• If you have already taken your 2020 RMD you can roll this back into your plan tax-free, assuming it’s done within 60 days of withdrawal.

What We Advise:

Tax planning with RMD’s will be critical in 2020. Just because you are not required to take an RMD, it doesn’t mean you shouldn’t. Work with your advisors to project your taxable income, especially in light of tax provisions that could significantly reduce your 2020 taxable income. 2020 might be a good time to withdraw from your plan if you are in a low tax bracket, although the RMD is not required.

In these rapidly changing times, know that CK has your back when it comes to supporting your tax and accounting needs. Please call us at 630-953-4900 if you’d like to discuss how any of these provisions affect you.


These are certainly trying times and we want to reiterate that Cray Kaiser is here for you. As things continue to evolve in light of the COVID-19 pandemic, we at CK are taking additional precautions for the benefit of our team members and our clients.

Effective immediately:

  • No clients or guests will be allowed in our suite.
  • All in-person meetings are cancelled. Instead, we will be utilizing phone calls and/or email to communicate with our clients.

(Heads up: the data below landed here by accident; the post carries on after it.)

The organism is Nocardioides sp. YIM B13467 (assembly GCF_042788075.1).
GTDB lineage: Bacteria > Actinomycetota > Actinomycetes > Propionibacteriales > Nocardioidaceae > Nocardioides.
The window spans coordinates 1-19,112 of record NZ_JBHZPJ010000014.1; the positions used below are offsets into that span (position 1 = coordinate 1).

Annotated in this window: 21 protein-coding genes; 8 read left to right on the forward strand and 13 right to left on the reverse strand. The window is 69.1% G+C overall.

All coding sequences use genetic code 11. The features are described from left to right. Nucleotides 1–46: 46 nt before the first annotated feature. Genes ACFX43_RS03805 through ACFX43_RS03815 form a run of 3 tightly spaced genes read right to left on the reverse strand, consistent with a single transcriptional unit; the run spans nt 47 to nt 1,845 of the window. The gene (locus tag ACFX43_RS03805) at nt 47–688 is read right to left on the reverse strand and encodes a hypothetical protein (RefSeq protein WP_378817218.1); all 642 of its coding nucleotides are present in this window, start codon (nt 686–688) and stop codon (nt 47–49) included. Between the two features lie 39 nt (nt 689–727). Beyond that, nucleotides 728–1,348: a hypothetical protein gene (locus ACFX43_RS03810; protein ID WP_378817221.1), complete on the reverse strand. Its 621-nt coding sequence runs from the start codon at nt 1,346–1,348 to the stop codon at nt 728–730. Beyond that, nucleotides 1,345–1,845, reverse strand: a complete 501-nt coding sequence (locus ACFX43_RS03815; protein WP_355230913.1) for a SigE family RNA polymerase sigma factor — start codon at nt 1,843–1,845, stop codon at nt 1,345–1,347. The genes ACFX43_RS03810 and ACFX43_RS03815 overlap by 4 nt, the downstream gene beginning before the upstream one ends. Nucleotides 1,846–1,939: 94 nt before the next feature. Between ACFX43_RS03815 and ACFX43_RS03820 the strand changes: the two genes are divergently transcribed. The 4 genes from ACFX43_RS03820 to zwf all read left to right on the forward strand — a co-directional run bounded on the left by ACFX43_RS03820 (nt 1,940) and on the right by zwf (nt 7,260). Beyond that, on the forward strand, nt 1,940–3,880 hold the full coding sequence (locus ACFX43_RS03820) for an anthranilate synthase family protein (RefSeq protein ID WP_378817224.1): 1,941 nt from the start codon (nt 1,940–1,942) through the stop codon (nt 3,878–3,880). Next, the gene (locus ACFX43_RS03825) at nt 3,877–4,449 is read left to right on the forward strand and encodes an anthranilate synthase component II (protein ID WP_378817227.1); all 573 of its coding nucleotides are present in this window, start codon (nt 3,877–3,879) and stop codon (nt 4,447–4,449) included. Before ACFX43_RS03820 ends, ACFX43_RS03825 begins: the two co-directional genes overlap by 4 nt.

• Our team members are being encouraged to work remotely. All staff are equipped with the appropriate technology and resources to continue to securely and confidentially serve you from home.
  • We will no longer have in-person drop offs of accounting/tax data. Instead, please drop off any packages outside the office door of our suite in the box provided.
  • All paper files, tax returns etc. will no longer be mailed by our office to you. We will be holding these items in our office to send to you at a later date.


We want to remind our clients of our portal access and your ability to safely and securely share your information with our team. We ask that you email to request your portal access. This will eliminate the need for you to drop off your tax information at our office.


Thank you for your patience and understanding during this challenging time. We wish you, your family, and your business health and safety. We will continue to support you as best as we can while keeping each other’s health a priority. If any changes occur during the course of the next few days, we will update our website.

Click here to read more COVID-19 resources.